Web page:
remembers victims of 1918 epidemic
The outbreak of avian flu in south east Asia is a chilling
reminder of the 1918 Spanish flu epidemic which resulted
in the deaths of more than 20 million people worldwide.
Majella Loftus reports on the impact of the devastating
virus in Mayo and the efforts to commemorate the victims.
Back in 1918 there was not one family in County Mayo who
was not affected or knew someone affected by the Spanish
Flu epidemic which killed more people worldwide than
World War I.
Between 1918 and 1921 the flu ravaged the country and the
villages of East Mayo were the worst affected. It is said
the soldiers brought the virus home from the great war and
wherever it entered a house its toll was usually more than
one person, with up to 40% of the worldwide population contracting
A fitting memorial to the many people who died as a result
of the flu in Mayo has been erected on the outskirts of
Aglish Estate in Castlebar. A significant number of those
who lost their lives were patients in St Marys Hospital,
all of whom were buried without ceremony and most in unmarked
Some years ago, the older members of staff of the hospital
expressed a wish to build a memorial to these people. A
small committee was set up and because of the amount of
progress and development in the town. It took some time
to establish where the memorial could be placed and remain
as a reminder to all.
The victims were buried in a corner at the end of the wall
between St Marys Hospital and the County Hospital
during the period 1918 to 1921. Committee member, Mr Matt
Shaw said It was closed at that stage and they were
put into the old graveyard. They were patients who werent
claimed out and in that time things were very
The graves were unmarked and there was no records kept and
we dont know how many people were buried there.
In relation to the monument, Mr Shaw said as far back as
40 years ago, staff of the hospital had wanted something
done in their memory. Nothing could be done in the specific
area they were buried for the reason trees had grown up
around them and you could see the mounds still there.
Rather than move the trees, we didnt want to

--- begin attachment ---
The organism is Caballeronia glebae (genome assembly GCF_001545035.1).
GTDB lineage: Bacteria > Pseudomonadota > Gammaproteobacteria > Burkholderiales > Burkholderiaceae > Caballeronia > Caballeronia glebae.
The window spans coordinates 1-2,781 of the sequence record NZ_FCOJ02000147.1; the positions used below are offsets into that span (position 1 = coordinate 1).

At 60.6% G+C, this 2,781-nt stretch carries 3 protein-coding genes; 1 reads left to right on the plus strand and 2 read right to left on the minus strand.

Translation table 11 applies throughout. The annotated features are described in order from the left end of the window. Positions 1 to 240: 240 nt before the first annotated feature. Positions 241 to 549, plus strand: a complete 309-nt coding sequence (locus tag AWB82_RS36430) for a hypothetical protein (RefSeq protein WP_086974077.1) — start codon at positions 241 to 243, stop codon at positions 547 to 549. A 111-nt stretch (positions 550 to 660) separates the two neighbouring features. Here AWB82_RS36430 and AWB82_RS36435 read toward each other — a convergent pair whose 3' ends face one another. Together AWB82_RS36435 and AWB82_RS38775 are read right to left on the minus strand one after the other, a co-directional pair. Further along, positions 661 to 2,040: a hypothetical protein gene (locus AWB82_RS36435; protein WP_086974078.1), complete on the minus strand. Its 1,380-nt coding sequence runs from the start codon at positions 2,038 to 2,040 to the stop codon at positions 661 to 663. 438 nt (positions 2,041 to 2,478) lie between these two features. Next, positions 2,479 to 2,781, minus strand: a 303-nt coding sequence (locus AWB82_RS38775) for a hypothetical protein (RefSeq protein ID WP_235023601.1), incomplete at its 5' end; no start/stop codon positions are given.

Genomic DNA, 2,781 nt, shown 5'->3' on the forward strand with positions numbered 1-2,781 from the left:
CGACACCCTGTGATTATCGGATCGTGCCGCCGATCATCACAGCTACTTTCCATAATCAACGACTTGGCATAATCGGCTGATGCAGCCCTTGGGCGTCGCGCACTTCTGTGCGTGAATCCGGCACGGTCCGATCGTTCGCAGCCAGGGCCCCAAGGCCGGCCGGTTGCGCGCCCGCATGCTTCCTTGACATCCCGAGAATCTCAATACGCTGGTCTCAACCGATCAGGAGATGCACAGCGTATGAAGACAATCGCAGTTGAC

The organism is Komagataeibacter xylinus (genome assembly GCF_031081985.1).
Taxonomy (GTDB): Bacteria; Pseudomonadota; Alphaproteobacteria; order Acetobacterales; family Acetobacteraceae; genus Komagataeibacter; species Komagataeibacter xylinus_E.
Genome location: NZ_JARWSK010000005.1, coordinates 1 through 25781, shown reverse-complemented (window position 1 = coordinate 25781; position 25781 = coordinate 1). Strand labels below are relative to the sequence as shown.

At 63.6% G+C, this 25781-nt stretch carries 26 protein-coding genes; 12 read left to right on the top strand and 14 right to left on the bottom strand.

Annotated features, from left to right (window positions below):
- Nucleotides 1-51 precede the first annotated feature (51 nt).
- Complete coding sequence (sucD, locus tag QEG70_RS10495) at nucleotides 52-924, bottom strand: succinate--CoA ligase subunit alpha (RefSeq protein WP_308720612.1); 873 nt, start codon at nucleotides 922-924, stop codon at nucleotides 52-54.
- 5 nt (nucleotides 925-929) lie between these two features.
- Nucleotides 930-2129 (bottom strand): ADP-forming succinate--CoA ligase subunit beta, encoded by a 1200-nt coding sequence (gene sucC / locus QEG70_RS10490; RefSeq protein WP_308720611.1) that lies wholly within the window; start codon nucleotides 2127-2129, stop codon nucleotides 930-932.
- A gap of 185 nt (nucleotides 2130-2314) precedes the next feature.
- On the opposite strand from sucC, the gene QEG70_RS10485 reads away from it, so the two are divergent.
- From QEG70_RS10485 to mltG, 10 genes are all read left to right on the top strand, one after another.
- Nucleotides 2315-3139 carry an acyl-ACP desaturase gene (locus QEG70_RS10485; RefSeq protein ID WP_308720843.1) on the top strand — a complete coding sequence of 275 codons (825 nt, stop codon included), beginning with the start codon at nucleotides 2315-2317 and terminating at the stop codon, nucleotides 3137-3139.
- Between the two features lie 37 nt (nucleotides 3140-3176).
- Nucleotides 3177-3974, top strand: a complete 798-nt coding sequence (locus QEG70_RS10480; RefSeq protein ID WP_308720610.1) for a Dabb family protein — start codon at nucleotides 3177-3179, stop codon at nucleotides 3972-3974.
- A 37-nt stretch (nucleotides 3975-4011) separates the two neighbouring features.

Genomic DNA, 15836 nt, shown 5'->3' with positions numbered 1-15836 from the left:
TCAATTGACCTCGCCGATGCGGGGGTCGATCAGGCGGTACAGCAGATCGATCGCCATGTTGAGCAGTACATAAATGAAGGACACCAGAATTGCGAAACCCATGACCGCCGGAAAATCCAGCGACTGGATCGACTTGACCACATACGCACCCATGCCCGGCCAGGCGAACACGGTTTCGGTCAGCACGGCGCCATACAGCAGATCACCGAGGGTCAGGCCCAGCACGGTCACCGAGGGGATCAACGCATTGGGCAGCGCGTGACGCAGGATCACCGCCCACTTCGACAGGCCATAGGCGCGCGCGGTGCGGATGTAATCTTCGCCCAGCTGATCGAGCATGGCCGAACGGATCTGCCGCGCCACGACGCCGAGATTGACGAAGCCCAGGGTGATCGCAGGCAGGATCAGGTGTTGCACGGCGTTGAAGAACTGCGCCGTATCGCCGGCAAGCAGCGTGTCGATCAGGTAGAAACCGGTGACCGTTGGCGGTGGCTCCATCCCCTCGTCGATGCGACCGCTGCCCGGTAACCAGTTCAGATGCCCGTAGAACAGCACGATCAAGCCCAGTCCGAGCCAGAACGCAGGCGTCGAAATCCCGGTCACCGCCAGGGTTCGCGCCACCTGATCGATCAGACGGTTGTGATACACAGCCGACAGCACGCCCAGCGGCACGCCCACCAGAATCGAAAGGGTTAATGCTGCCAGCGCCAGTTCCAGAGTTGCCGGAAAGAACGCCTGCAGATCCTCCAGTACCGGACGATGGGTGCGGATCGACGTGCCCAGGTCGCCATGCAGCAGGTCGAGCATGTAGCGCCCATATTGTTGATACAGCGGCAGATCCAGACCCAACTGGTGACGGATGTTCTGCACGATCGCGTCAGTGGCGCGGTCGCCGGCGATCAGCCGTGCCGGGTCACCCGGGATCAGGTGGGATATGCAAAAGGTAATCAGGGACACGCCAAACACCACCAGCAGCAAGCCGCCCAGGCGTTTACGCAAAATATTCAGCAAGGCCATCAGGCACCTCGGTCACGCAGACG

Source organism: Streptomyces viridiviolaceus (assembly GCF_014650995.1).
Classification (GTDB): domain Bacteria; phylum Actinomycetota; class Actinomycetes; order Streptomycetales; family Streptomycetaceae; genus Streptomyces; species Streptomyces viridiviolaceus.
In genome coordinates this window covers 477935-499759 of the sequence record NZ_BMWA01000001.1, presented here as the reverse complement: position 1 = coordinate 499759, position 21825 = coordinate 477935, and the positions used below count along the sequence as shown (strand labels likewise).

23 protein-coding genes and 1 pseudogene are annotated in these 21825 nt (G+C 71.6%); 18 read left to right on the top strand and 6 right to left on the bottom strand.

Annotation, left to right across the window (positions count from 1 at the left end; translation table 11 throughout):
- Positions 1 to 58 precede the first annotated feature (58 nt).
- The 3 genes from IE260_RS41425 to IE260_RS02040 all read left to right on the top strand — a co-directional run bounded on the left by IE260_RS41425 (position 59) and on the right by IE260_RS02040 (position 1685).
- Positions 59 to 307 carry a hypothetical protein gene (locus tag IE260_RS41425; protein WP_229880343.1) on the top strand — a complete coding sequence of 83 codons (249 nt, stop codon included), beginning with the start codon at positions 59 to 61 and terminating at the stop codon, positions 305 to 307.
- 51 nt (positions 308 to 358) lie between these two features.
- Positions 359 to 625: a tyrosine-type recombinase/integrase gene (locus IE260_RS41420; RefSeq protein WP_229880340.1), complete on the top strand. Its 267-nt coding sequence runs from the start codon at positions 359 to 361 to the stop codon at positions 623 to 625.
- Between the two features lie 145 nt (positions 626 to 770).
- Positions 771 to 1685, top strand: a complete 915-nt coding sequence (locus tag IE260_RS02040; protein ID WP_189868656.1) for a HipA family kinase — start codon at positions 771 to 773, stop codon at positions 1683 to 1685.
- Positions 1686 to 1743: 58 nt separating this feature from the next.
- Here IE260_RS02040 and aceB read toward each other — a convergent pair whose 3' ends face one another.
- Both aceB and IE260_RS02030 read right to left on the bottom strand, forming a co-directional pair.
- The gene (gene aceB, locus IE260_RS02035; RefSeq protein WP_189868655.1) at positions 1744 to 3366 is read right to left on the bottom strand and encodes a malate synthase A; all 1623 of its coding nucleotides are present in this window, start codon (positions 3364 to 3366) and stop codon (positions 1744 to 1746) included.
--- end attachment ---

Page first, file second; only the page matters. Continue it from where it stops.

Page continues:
disturb it because many of them wouldnt have been
buried that deep and a lot of them were buried without coffins,
so we moved it a little away. The memorial is placed
on the side of the new road between Caseys Garage
and the Westport Roundabout.
The graveyard is now cut off from the grounds of St. Marys
Hospital Farm. That was exactly where the burial ground
was, along the side of the road. If you examine from
the memorial to about 20 yards towards the Westport road,
the old wall is still there. There is an L shaped piece
of the wall that was between the old jail and St. Marys
hospital as it is since 1935. The wall was there when St
Marys hospital was built. It is a fine wall and went
all around the hospital except areas where it was deemed
fairly safe for the patients. said Mr Shaw.
Not happy with just the memorial, the committee have high
hopes of restoring the wall and making it safe and have
it there for the history of Castlebar.
Its there and it is not going to be knocked
so something will be done with it over the next couple of
years, said Mr Shaw. Its just to remind
people of where we came from and what we did with our mentally
Work on the memorial has been jointly funded by the Western
Health Board and the County Council with the work being
undertaken by personnel supplied by the Town Council. Over
the coming months two black bowls will be placed on each
side and flowers planted each season.
Mr Shaw explained, The wording is the same as on an
old headstone in the old graveyard which is up about 18
There is a common burial ground in the graveyard at
the back of McDonalds with no records
of where the people were buried. There is one headstone
sitting at the centre and it just said In Loving Memory
of All Those Who Lie Here, May They Rest in Peace.
We made the decision not to put anything other than that
on this new memorial.
Courtesy of the Western People